A bus driver in Spring Grove disputed claims that buses operated in the district aren't safe.

Ray Sherry, a Paradise Township resident, told school board members Monday night that all 87 of Durham School Services' buses and vans used in the district recently passed yearly inspections conducted by state police.

"Spring Grove drivers ... have their own children sitting on those buses," he said. "We understand that all drivers, both union and (nonunion), care about students."

Each driver looks for issues before going out to pick up students and when bringing a bus back to the terminal, Sherry said.

Some drivers raised issues with the state of the buses during a meeting earlier this month. Safety concerns included fuel leaks, breakdowns and the district taking too long to authorize repairs.

Paperwork: However, one driver said her issue is unfiled paperwork for newly hired drivers.

When Julie Myers of Seven Valleys was hired by Durham as a driver in July, she had to pass a child abuse background check before she could drive students.

After six days on the job in September, Myers said she learned the paperwork was never filed with the state. It eventually was, and Myers was cleared, but she wondered what would happen with a driver who has a history of abusing children.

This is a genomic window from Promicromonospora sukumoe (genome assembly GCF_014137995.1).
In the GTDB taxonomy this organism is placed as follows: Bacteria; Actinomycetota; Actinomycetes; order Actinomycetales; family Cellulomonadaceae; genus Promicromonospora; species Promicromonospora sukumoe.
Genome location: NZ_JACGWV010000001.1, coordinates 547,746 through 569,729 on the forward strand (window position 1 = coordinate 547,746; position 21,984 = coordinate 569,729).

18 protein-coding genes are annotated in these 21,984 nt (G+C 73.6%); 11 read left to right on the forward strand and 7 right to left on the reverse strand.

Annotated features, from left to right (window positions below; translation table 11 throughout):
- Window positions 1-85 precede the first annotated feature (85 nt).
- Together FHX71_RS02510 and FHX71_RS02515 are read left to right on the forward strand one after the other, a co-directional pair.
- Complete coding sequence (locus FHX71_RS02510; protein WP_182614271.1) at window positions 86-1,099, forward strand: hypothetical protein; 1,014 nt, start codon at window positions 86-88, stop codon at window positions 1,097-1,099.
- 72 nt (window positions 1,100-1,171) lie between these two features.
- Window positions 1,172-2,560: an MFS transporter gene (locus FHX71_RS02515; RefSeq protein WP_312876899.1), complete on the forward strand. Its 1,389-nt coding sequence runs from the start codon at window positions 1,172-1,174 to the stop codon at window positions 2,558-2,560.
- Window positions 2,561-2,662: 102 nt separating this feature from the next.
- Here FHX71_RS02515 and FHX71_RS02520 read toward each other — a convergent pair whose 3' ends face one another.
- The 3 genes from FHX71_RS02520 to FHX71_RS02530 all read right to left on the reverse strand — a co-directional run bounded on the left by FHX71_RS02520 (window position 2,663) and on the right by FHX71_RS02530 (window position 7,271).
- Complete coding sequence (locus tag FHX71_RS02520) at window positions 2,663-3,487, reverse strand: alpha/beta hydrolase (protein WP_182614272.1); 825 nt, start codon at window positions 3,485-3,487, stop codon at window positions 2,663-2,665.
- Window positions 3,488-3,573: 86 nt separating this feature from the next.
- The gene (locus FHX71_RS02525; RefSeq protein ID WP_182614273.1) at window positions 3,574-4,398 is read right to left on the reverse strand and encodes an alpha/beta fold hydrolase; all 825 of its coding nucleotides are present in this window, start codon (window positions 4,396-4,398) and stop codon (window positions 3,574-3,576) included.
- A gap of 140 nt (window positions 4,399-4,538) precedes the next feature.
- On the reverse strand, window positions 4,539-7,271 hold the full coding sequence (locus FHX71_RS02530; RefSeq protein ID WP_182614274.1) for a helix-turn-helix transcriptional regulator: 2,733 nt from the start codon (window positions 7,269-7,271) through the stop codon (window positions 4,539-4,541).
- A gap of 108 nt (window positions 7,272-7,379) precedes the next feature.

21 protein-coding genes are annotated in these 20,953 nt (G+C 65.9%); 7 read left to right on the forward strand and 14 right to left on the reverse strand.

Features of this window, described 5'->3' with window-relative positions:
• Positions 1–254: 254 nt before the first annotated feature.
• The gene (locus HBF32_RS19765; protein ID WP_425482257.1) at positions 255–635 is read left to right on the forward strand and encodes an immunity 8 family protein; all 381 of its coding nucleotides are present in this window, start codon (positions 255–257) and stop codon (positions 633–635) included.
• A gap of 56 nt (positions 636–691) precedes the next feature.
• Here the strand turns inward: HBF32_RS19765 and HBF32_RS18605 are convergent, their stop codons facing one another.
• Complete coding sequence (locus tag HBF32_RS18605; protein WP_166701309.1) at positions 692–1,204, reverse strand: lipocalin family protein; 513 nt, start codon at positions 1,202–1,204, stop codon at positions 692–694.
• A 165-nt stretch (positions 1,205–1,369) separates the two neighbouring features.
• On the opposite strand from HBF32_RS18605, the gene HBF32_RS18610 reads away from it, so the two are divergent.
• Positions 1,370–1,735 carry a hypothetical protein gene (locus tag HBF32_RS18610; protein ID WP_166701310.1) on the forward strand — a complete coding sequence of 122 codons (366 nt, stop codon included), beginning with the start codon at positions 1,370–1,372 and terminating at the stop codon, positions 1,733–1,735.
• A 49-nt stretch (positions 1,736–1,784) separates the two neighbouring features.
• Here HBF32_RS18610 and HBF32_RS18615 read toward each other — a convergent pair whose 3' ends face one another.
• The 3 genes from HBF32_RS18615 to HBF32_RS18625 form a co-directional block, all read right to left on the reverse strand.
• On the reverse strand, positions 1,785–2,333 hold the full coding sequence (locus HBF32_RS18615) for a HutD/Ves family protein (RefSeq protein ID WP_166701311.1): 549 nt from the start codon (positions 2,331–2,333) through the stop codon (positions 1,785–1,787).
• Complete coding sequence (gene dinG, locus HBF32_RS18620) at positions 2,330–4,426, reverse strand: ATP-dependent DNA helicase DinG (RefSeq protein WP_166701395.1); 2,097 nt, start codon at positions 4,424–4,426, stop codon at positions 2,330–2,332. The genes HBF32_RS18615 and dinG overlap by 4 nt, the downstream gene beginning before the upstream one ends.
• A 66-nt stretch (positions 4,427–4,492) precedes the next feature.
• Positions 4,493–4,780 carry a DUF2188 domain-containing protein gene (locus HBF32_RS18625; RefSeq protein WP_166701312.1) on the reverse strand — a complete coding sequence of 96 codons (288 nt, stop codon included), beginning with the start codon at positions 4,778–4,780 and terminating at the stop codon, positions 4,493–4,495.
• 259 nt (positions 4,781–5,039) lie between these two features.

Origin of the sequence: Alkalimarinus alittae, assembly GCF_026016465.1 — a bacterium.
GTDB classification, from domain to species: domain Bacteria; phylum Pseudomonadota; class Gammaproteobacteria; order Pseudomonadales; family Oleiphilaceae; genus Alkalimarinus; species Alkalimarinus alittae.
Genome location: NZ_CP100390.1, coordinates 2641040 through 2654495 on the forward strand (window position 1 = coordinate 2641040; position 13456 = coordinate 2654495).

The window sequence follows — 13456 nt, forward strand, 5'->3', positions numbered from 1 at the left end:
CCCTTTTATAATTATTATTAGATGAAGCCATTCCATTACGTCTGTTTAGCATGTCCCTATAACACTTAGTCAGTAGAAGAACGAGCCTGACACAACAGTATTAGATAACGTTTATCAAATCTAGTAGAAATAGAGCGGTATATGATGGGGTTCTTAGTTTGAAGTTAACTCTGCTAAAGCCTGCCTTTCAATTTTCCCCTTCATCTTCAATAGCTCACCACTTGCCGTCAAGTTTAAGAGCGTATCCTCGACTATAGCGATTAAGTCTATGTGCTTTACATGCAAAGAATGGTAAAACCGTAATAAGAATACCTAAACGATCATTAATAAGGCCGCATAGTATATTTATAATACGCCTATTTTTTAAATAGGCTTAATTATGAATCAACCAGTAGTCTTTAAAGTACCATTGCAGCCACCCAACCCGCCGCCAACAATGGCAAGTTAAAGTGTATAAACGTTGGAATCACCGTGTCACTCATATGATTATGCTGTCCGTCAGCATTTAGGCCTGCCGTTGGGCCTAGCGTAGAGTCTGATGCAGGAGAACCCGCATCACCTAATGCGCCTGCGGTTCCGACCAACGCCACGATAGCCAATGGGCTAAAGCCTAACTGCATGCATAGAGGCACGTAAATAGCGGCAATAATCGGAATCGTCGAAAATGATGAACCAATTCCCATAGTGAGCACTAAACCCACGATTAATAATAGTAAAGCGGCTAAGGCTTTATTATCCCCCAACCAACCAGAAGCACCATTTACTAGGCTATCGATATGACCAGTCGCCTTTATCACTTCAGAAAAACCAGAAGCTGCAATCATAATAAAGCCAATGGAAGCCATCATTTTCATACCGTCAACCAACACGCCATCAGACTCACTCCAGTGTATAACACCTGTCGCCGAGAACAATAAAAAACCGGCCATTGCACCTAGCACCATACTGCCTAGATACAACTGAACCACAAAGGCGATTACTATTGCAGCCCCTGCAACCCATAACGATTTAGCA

"Our children (are) the utmost important thing," she said.

The drivers are currently in contract talks with the company, but the district is shopping around for services from Durham and other companies.


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Durham provides transportation for 3,500 Spring Grove students per day.

Proposals: George Ioannidis, district business manager, said Durham and five other companies have submitted proposals to provide transportation to the district.

The administration will review the proposals before they are presented to the board for a vote. Ioannidis said the board should receive the proposals in April.

Ryan Grogg, a Spring Grove resident, said the district stands to save a large amount of money if it goes with the lowest bidder.

After the meeting, Grogg said the district could save close to $500,000 a year with the lowest bidder, which equals about four teachers. He received bid figures from each company during a previously held committee meeting.

But Superintendent Robert Lombardo said there could be "nuances" that could alter those figures. That's why the administration and the district solicitor need to review the proposals before presenting them to the board.

"We don't know the true cost of each proposal just yet," he said.

- Reach Greg Gross at ggross@yorkdispatch.com.